With that in mind the gang over at Soul Jazz Records put out this two volume, four record set of those “other bands” from the Northwest, the ones that didn’t get huge and famous but were nonetheless important in their scenes. I read some pre-release reviews and it sounded pretty cool, so when I saw these the other day at Silver Platters I picked ’em up.

No Seattle: Forgotten Sounds of the North-West Grunge Era 1986-97, Vols. 1-2 are a pair of high quality releases. Sturdy, clean vinyl, full color sleeves, and each has a two sided full color insert about the curation of the collection and the bands involved. I found the latter particularly helpful since the only one of the 24 or so different bands included that I’d ever heard of was Bundle of Hiss. While Soul Jazz was going for a somewhat diverse collection of artists, almost all of them fit comfortably within the overall “rock” genre. Different flavors of rock to be sure, but it’s not like there’s any EDM or hip hop or metal or what have you on No Seattle. Arguably the two least rock songs included are Hitting Birth’s “Same 18,” which is some pretty trippy, pretty industrial awesomeness, and “It’s Getting Late” by Small Stars, which has violin and has more of a modern folk feel to it. But that’s about it.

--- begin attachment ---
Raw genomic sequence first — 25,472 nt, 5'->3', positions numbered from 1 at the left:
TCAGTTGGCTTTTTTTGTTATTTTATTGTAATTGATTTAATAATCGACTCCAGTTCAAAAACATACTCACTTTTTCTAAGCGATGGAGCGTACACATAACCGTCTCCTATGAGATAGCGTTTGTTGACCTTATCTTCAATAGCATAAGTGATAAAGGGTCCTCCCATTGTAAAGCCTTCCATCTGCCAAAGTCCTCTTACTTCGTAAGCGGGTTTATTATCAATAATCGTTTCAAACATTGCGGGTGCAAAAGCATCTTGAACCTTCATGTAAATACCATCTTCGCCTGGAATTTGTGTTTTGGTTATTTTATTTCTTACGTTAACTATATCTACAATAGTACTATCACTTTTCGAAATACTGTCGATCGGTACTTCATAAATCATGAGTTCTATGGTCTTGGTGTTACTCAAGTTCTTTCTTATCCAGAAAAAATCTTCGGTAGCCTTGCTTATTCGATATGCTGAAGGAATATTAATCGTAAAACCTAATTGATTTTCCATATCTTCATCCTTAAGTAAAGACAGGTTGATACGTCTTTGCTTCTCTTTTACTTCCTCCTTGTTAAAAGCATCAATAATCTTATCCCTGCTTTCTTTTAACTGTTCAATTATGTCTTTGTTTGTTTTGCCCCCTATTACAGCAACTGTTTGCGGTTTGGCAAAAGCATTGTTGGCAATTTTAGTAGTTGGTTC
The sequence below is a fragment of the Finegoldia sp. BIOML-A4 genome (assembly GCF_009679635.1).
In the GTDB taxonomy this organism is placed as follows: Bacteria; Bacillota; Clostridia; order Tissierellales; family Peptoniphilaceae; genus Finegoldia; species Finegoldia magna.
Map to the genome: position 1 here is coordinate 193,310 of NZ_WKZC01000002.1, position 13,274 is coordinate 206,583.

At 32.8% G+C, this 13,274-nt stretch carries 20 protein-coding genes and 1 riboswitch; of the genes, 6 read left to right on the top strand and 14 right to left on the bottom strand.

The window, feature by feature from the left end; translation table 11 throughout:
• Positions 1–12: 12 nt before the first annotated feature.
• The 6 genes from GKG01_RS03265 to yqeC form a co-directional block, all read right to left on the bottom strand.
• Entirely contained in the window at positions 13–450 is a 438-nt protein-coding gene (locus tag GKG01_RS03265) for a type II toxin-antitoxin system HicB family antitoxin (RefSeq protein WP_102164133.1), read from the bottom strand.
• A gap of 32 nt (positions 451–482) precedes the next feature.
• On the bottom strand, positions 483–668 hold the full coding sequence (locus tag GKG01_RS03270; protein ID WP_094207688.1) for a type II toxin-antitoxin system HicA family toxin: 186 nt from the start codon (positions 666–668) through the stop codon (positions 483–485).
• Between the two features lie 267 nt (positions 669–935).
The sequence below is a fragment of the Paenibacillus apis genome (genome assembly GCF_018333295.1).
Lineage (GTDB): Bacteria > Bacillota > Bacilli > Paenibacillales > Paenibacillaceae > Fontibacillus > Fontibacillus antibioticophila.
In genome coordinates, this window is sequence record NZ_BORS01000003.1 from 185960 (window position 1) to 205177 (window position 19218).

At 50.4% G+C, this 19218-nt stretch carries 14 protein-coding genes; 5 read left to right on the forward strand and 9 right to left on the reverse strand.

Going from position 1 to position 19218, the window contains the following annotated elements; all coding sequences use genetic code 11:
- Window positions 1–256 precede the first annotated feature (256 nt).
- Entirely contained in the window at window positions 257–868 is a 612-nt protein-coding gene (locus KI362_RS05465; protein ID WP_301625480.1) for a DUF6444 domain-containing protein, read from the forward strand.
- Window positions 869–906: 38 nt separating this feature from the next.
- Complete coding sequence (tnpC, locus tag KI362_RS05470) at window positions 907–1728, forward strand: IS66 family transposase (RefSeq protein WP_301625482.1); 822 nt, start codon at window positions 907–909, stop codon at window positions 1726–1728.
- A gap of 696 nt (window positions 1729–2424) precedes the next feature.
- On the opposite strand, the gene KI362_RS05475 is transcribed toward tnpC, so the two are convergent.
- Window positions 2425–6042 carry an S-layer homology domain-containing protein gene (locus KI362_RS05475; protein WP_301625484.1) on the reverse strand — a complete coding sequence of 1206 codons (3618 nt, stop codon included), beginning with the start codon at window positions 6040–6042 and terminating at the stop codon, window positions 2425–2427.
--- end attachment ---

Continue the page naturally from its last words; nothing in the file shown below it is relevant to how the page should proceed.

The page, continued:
No Seattle gives us a bit of everything in the way of rock. We’ve got punk by bands like Attica, Soylent Green, and Vampire Lezbos (“Stop Killing the Seals” is one of the best of the 28 tracks, alongside the previously mentioned “Same 18”), punkabilly from The Ones, some stuff that sounds like Rush (Yellow Snow) and Weezer (Nubbin), old school trippy garage rock from Chemistry Set, and frankly stuff that sounds like pure grunge to me – Shrug, Calamity Jane, and Starfish. The one thing I would have really liked to see is a bit more non-rock stuff, though I get that makes it a bit harder to market and sell. But I think that was one of the interesting things about some of the early Seattle comps, like Seattle Syndrome – you never knew what the next track was going to bring. Don’t get me wrong – I like the type of music that’s on No Seattle. I just would have preferred a bit more variety.